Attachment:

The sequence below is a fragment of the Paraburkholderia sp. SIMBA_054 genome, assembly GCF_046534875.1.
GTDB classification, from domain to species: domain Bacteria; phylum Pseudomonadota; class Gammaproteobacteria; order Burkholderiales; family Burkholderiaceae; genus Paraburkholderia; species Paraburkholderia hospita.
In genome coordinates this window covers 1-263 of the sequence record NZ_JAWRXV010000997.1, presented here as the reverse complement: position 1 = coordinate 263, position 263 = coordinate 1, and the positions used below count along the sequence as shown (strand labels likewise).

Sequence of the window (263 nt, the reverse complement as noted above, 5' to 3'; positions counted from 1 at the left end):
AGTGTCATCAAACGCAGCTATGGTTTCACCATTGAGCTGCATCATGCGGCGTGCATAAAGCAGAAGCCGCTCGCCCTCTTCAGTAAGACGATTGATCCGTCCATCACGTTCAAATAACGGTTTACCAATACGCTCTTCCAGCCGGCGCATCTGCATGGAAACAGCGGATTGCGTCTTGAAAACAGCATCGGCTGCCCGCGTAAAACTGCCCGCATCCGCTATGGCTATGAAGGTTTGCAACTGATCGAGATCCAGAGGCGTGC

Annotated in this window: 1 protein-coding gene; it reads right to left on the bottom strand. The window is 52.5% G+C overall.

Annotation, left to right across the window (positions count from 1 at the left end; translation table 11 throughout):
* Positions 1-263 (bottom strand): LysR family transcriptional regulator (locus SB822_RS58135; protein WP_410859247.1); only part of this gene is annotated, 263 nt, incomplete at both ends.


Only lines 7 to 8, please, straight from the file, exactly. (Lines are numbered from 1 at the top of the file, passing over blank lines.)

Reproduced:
Annotation, left to right across the window (positions count from 1 at the left end; translation table 11 throughout):
* Positions 1-263 (bottom strand): LysR family transcriptional regulator (locus SB822_RS58135; protein WP_410859247.1); only part of this gene is annotated, 263 nt, incomplete at both ends.